As we arrived in the village it started to drizzle, which meant that we had had over an hour of dry weather. Such a bonus. As Magda said, who could believe that we could talk about the weather so much? But when you're out in it for 6 or 7 hours a day, with the combination of walking, looking, resting and eating, then the weather becomes everything. You rejoice when it's clear, labour when it's hot, struggle when it's windy and endure when it's wet. You look ahead to see what's coming, and your clothing us constantly adjusted to accommodate what is being presented to you. Having a period of time when it's a bit better than you had factored for feels joyous.
Flo and I were laughing affectionately at the notable change of pace that Magda had initiated when she could see the village and therefore a coffee became within sight.
We powered into Tyndrum, aiming for the first cafe we could. This was steamed up full and fuggy with damp walkers, so we went on to look for another. TJ's Diner was not what the adults would have chosen, but Flo was very keen, so we followed her lead. It was unexpected to have a full American style diner, replete with giant portrait of Michael J Fox, in a tiny Scottish village in the Highlands. But Flo was as happy as possible with her chocolate milk shake, and Magda and I settled into the vibe.
They ordered churros, which were brought by a diminutive waitress, maybe Jeanette Krankie's mum, who had an unnervingly gravelly voice. When she came to clear the table she saw a bit of churros left behind. She growled 'what happened to that wee one?' and I was so intimidated that I ate the greasy chocolate in front of her.
I was keen to see The Green Welly, about which I had heard good things from other walkers. It is essentially a service station, with touristy stuff, a food shop and then a fantastic outdoor shop. I'm never happier than when I'm browsing waterproof socks. I bought a knee support to get me through a day coming up that I'm aware will be a challenge, in the hope that I won't need it.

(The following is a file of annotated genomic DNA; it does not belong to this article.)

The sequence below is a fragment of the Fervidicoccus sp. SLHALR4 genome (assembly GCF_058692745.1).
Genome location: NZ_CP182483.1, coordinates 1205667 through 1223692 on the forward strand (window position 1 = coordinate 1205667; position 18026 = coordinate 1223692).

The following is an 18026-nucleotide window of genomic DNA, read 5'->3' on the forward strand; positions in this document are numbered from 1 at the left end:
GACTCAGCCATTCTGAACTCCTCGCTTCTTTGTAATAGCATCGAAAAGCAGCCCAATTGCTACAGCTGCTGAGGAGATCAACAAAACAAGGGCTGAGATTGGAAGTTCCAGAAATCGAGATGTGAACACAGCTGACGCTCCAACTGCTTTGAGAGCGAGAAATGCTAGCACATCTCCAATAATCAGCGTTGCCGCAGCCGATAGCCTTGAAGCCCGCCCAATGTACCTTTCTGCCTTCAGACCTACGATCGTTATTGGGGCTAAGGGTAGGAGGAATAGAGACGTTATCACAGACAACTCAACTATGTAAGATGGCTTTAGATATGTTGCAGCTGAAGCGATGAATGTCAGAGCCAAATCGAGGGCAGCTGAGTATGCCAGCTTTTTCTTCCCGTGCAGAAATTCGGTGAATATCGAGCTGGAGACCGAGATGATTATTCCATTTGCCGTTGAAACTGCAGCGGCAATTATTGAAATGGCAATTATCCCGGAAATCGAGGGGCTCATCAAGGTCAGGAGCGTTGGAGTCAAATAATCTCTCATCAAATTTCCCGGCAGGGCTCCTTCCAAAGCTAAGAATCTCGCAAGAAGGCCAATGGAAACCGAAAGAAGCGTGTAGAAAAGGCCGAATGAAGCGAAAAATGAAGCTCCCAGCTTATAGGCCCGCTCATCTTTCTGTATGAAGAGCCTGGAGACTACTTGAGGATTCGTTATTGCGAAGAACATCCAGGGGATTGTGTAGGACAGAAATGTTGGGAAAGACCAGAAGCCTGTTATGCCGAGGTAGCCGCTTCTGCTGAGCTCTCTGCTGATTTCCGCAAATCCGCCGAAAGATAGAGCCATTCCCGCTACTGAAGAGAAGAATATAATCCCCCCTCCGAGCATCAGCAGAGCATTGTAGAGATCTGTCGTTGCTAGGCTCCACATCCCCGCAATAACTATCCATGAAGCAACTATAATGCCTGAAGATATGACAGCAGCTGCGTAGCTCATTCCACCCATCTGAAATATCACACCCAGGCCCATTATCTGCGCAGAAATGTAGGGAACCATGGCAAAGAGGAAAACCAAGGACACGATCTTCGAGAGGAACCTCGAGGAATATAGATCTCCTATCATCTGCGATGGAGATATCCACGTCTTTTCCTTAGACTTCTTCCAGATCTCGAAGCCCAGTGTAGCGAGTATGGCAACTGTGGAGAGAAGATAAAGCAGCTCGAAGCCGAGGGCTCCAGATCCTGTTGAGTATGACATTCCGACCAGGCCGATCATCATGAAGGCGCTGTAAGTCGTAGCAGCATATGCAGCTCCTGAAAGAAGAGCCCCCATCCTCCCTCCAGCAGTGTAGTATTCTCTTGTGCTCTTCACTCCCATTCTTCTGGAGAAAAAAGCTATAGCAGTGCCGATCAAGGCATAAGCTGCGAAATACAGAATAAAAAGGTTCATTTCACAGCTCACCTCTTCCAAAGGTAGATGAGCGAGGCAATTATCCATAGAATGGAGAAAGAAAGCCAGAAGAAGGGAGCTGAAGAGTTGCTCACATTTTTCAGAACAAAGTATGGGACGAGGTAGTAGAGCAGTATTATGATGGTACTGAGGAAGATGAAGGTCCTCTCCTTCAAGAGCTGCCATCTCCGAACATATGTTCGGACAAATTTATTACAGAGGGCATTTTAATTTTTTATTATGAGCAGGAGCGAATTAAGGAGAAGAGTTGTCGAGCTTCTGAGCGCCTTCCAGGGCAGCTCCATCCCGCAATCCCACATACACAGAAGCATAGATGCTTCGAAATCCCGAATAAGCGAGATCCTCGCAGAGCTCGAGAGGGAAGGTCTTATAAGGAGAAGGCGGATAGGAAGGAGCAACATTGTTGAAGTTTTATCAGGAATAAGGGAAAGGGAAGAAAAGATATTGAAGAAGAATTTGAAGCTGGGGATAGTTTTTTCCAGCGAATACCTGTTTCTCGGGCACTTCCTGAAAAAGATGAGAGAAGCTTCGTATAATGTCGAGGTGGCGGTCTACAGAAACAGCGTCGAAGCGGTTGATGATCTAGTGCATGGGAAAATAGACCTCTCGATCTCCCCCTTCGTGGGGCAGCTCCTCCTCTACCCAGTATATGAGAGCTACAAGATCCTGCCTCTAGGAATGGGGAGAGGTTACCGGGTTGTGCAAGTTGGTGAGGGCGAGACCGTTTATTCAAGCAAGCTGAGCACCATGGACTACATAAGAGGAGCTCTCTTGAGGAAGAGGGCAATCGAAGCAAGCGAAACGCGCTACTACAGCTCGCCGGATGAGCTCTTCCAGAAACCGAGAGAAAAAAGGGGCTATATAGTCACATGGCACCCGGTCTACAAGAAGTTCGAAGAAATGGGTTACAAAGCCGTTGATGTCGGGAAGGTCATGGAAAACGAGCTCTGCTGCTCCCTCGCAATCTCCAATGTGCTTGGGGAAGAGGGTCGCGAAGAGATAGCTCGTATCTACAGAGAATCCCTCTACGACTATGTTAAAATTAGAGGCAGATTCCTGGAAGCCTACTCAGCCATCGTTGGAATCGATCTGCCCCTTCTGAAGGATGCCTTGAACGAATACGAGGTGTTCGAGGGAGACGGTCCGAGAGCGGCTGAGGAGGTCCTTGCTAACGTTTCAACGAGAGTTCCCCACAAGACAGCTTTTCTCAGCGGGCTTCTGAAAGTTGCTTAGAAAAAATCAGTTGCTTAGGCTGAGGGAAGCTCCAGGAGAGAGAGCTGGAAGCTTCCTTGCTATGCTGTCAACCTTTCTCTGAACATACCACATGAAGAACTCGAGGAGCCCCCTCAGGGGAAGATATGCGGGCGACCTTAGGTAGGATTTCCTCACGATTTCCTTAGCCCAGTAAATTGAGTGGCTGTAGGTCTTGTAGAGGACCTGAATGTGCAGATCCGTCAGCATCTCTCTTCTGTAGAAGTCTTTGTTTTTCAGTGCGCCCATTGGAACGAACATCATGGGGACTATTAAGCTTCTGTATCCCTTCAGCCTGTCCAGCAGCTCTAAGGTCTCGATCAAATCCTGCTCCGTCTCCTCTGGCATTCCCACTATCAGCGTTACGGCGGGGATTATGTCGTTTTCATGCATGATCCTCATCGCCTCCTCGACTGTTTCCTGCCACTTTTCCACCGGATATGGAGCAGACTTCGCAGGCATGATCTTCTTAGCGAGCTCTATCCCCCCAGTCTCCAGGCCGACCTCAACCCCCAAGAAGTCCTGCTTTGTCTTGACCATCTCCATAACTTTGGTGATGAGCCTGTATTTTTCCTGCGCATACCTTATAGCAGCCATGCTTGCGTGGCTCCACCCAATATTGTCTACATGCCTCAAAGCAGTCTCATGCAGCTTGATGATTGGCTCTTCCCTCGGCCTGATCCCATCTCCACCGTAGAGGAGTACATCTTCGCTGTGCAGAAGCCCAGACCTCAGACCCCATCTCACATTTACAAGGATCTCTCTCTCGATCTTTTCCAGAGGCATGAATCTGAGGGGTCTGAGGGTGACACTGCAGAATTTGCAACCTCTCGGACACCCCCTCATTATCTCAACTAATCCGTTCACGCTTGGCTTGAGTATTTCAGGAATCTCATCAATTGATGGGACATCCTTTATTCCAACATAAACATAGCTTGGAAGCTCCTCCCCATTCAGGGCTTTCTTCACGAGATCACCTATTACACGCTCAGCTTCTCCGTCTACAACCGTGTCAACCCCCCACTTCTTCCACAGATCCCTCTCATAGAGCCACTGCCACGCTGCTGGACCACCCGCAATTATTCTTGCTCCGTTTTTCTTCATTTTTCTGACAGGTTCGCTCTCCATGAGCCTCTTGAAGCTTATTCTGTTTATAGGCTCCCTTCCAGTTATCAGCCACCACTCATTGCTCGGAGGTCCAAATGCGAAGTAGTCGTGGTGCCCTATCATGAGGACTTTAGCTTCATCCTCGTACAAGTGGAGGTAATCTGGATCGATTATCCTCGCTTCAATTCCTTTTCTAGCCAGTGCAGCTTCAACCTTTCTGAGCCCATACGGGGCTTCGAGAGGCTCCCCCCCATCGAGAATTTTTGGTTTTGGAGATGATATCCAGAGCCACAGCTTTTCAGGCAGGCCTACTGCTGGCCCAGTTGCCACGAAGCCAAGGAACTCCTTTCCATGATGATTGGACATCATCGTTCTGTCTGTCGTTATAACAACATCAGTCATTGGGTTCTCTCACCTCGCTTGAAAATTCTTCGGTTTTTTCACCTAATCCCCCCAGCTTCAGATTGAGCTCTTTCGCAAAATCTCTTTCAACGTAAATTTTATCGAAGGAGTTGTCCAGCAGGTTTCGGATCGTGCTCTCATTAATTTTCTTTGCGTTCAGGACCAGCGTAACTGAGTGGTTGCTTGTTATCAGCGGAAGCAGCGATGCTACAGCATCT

On past Tyndrum, onto another military road. Clear straightforward walking, where although we were ascending a few hundred feet it was barely noticeable. But sadly the rain started up, so the views were a bit murky. We could see the summit of Benn Dorain coming in and out of view, tantalising. But even without the big open landscapes, these hills are magisterial. It was easy to imagine ourselves as wildly remote at this point, were it not for the rumble of the A road and the periodic trains.
We agreed that we would stop for lunch either at some shelter or if the rain stopped. Brilliantly it was the latter, so we ate in the shelter of Benn Dorain on a bridge over a heck, watching the skies lift and drop, but gradually clear a little and then, astonishingly, the sun came out.
It made us giddy with excitement, being able to see the colours and the wrinkles of the hills.
Flo and Magda had come equipped with midge helmets, but we had fortunately not had to wear them. Would have been a waste not to get a photo though.
Only three or four miles later and we came to Bridge of Orchy. This is the tiniest village so far, with a station, a fire station, a couple of houses and a very welcoming hotel. My room had the holy trinity - a bath, a heated towel rail for drying clothes and a Tunnocks wafer.
It was a good job we hadn't got lots of places to explore nearby, as it hammered down for the rest of the day. We saw people arrive drenched and shivering, and one poor girl looking close to tears with a camping rucksack as her partner asked if there was by any chance a room available. It must be so wearing camping and hiking in this weather, always being wet and cold. We were warm and cosy, with my clothes washed and drying, so we spent the afternoon failing to beat Flo at Trivial Pursuit.
After a last meal together, they left this evening to catch the sleeper back to London. It has been a joy to have them share my journey for a bit, and they have been wonderful walking companions. I was very sorry to see them go.
Now it's almost three weeks on my own before David comes back up to be with me for the last few days. Another awful forecast tomorrow, so I'll be up early to try to dodge the rain near Glencoe.
Distance travelled: 11 miles
Total ascent: 838 feet
Calories burned: 1441
Local tipple - Bridge of Orchy lager from Harviestoun Brewery
Dinner at Bridge of Orchy hotel - fantastic
Cauliflower and blue cheese soup
Sole with shrimp with new potatoes and broccoli
I've had sponsors, but no music suggestions today - hopefully some tomorrow!
Video of the day